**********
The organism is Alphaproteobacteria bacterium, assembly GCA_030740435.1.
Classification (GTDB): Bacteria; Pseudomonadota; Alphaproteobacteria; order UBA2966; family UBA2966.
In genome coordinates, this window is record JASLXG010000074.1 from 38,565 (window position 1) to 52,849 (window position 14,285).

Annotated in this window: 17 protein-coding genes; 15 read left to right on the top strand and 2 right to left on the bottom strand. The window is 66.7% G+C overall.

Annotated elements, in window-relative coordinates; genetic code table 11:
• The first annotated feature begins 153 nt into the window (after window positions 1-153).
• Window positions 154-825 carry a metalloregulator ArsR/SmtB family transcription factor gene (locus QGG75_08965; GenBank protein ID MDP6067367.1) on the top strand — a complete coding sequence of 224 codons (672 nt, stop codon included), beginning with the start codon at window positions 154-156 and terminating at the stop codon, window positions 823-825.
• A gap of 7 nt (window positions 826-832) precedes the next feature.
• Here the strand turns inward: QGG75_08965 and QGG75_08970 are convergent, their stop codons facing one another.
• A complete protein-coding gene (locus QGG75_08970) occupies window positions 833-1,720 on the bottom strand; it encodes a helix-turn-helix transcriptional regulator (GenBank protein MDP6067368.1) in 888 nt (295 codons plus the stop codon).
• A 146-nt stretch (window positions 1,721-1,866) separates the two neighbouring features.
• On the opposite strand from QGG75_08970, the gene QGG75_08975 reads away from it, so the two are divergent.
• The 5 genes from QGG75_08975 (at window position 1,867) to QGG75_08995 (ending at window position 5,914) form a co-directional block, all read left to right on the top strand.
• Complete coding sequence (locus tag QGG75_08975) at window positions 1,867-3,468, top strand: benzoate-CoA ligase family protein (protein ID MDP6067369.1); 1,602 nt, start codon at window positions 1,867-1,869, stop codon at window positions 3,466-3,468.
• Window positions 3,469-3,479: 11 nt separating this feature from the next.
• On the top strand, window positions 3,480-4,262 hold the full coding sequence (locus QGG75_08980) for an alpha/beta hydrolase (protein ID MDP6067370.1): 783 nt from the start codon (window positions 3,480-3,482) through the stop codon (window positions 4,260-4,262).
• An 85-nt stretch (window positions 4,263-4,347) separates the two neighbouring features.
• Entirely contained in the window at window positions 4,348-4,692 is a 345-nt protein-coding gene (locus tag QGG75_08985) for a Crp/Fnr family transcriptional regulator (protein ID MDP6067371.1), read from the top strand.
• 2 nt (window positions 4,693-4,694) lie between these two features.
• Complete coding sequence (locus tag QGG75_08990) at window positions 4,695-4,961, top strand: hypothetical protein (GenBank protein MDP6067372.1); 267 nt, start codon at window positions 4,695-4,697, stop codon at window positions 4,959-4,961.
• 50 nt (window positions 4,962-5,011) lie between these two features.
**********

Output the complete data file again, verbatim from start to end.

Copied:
The organism is Alphaproteobacteria bacterium, assembly GCA_030740435.1.
Classification (GTDB): Bacteria; Pseudomonadota; Alphaproteobacteria; order UBA2966; family UBA2966.
In genome coordinates, this window is record JASLXG010000074.1 from 38,565 (window position 1) to 52,849 (window position 14,285).

Annotated in this window: 17 protein-coding genes; 15 read left to right on the top strand and 2 right to left on the bottom strand. The window is 66.7% G+C overall.

Annotated elements, in window-relative coordinates; genetic code table 11:
• The first annotated feature begins 153 nt into the window (after window positions 1-153).
• Window positions 154-825 carry a metalloregulator ArsR/SmtB family transcription factor gene (locus QGG75_08965; GenBank protein ID MDP6067367.1) on the top strand — a complete coding sequence of 224 codons (672 nt, stop codon included), beginning with the start codon at window positions 154-156 and terminating at the stop codon, window positions 823-825.
• A gap of 7 nt (window positions 826-832) precedes the next feature.
• Here the strand turns inward: QGG75_08965 and QGG75_08970 are convergent, their stop codons facing one another.
• A complete protein-coding gene (locus QGG75_08970) occupies window positions 833-1,720 on the bottom strand; it encodes a helix-turn-helix transcriptional regulator (GenBank protein MDP6067368.1) in 888 nt (295 codons plus the stop codon).
• A 146-nt stretch (window positions 1,721-1,866) separates the two neighbouring features.
• On the opposite strand from QGG75_08970, the gene QGG75_08975 reads away from it, so the two are divergent.
• The 5 genes from QGG75_08975 (at window position 1,867) to QGG75_08995 (ending at window position 5,914) form a co-directional block, all read left to right on the top strand.
• Complete coding sequence (locus tag QGG75_08975) at window positions 1,867-3,468, top strand: benzoate-CoA ligase family protein (protein ID MDP6067369.1); 1,602 nt, start codon at window positions 1,867-1,869, stop codon at window positions 3,466-3,468.
• Window positions 3,469-3,479: 11 nt separating this feature from the next.
• On the top strand, window positions 3,480-4,262 hold the full coding sequence (locus QGG75_08980) for an alpha/beta hydrolase (protein ID MDP6067370.1): 783 nt from the start codon (window positions 3,480-3,482) through the stop codon (window positions 4,260-4,262).
• An 85-nt stretch (window positions 4,263-4,347) separates the two neighbouring features.
• Entirely contained in the window at window positions 4,348-4,692 is a 345-nt protein-coding gene (locus tag QGG75_08985) for a Crp/Fnr family transcriptional regulator (protein ID MDP6067371.1), read from the top strand.
• 2 nt (window positions 4,693-4,694) lie between these two features.
• Complete coding sequence (locus tag QGG75_08990) at window positions 4,695-4,961, top strand: hypothetical protein (GenBank protein MDP6067372.1); 267 nt, start codon at window positions 4,695-4,697, stop codon at window positions 4,959-4,961.
• 50 nt (window positions 4,962-5,011) lie between these two features.